George is a 74-year-old with moderate Alzheimer’s disease, chronic arthritis and diabetes. His wife, Mary, is 72 and in relatively good shape, with no major health conditions. As his Alzheimer’s progressed, George began wandering away from home in the middle of the night and getting lost. The police were called several times to help find him and bring him home safely. He also developed a habit of turning on the stove to cook and then forgetting about it.

Eventually, it became apparent that Mary could no longer care for George at home, but moving to an assisted living community and leaving his wife of 43 years to live in their home alone was out of the question. Both George and Mary would likely experience some depression due to this separation, and George’s confusion and dementia-related behavioral issues could possibly worsen without Mary by his side. Their adult children struggled to devise a way to get George the care he needed, without tearing their parents apart.

Many families face this problem and are unaware that most senior communities can accommodate couples who wish to live together. Independent living communities, assisted living facilities, nursing homes and memory care units typically offer options for couples to live in the same residence, while each receives and pays for the care they need. Fortunately, Mary and George’s family did their research and found them a combined assisted living and memory care residence in the area where they could live together in the same apartment.

Senior Living Options for Couples

Making the move to a senior living community is always a major life change, but when a couple can make that move together, the decision becomes a little easier. “In many cases, particularly when a couple has been married for many years, the ability to live together can make or break their decision on whether or not to move to an assisted living facility,” says Marissa Kirby, Executive Director at Brookdale Northridge in California.

Fortunately, couples can choose from various apartment layouts in different types of senior housing, including studios, one-bedrooms, two-bedrooms and even suites. Most have the amenities of an upscale condo: lake and garden views, fully loaded kitchens or kitchenettes, private bathrooms, hand-held showers and full wheelchair accessibility. Couples can choose the apartment size, features and levels of care that are right for them.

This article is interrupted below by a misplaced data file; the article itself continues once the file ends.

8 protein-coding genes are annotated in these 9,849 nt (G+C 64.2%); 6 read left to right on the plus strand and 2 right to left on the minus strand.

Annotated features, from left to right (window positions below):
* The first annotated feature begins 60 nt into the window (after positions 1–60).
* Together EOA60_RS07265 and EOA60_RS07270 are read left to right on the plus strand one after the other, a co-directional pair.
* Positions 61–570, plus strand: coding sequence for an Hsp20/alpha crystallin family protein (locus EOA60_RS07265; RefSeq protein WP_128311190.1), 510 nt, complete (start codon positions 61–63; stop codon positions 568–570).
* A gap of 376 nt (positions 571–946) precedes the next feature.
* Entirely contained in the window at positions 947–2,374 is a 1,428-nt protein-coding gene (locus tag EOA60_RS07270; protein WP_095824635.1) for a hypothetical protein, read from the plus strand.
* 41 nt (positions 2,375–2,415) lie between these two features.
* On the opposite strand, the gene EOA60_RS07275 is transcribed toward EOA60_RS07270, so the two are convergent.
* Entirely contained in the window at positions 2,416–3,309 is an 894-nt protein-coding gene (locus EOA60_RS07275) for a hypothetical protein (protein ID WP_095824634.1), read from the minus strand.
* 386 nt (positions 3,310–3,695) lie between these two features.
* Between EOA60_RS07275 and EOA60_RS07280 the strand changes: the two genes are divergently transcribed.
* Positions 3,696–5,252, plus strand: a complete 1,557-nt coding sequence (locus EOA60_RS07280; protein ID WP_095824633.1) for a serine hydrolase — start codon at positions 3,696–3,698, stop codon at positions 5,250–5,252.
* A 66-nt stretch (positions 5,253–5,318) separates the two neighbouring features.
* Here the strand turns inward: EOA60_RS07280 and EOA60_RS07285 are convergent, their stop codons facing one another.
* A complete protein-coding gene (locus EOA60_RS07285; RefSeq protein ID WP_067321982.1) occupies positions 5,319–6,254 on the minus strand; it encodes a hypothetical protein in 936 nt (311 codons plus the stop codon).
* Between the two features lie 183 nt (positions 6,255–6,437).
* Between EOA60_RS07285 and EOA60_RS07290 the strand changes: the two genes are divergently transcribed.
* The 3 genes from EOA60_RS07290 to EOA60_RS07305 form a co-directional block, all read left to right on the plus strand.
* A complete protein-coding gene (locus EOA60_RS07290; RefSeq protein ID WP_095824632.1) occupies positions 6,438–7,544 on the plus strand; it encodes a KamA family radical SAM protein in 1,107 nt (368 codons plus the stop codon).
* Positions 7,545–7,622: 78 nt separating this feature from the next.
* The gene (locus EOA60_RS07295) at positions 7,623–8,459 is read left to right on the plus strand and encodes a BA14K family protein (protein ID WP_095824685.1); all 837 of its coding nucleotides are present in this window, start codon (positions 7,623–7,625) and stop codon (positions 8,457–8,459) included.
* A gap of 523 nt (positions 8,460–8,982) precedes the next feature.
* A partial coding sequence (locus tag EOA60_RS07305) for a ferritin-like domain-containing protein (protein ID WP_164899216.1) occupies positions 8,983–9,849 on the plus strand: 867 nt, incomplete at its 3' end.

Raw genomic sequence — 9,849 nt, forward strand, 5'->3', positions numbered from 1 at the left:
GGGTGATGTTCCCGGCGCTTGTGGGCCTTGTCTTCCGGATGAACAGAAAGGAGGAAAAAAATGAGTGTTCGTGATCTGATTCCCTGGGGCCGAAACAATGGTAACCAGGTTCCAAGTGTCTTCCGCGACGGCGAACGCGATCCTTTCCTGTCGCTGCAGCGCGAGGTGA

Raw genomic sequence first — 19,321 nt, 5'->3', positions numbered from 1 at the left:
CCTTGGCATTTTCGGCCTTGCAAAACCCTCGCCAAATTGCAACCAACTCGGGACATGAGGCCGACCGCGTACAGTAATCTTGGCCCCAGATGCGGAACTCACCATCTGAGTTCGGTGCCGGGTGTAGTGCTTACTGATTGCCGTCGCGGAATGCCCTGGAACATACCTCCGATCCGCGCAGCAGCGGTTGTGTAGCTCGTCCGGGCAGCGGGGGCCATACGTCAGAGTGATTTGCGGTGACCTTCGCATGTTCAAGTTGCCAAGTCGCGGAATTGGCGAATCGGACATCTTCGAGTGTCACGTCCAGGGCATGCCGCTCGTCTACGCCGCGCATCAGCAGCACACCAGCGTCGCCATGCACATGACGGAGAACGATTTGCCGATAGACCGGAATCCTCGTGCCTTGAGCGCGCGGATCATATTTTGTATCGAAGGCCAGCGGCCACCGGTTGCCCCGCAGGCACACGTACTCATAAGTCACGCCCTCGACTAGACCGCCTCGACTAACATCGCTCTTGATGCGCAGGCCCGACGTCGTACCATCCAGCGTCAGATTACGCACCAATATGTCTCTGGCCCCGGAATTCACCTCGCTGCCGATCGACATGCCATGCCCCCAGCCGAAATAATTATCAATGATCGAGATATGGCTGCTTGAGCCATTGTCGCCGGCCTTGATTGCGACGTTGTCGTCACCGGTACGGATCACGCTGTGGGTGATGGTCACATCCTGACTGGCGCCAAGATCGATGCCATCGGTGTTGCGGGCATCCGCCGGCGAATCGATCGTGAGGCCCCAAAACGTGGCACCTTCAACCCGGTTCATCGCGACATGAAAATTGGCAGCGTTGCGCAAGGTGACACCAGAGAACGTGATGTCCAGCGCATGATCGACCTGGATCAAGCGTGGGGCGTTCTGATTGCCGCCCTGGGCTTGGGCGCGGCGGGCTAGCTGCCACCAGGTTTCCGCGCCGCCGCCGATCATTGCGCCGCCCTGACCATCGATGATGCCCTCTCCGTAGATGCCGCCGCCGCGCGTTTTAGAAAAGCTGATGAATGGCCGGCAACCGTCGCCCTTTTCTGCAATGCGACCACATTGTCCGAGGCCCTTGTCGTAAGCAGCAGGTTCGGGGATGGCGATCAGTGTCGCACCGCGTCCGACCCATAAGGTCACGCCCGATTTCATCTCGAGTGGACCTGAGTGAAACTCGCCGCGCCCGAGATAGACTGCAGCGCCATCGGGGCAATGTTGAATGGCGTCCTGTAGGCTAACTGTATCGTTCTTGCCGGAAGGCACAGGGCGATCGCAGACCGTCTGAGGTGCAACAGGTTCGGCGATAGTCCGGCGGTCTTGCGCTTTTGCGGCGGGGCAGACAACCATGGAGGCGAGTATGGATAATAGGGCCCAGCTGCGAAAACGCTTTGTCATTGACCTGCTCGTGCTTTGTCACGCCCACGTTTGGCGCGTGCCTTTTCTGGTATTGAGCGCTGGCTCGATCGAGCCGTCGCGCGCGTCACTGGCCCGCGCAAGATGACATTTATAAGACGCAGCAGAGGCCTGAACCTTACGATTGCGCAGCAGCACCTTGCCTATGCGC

A Functional Assessment Is the First Step

To ensure both spouses receive the care they require in their new home, their individual needs should be evaluated. This can be done by a physician, social worker, geriatric care manager or the senior living community the couple is considering moving into. Having a general idea of these needs will make it easier for the couple to rule out certain types of long-term care facilities right off the bat. For example, if both spouses need some assistance with activities of daily living (ADLs), then an independent living community would not be a good fit. A good rule of thumb is that the spouse who needs the highest level of care will typically dictate which type of senior living facility will be able to accommodate the couple.

Read: Activities of Daily Living: Why This Measure Matters

Once the couple has decided on a community that can meet their general needs, a staff member should conduct a thorough assessment of each of them prior to move-in. This evaluation determines the level of care each spouse requires, the corresponding services they’ll need and the costs of such care. Kirby says another follow-up assessment should be conducted 30 days after move-in and typically every six months moving forward.

Senior Housing Costs for Couples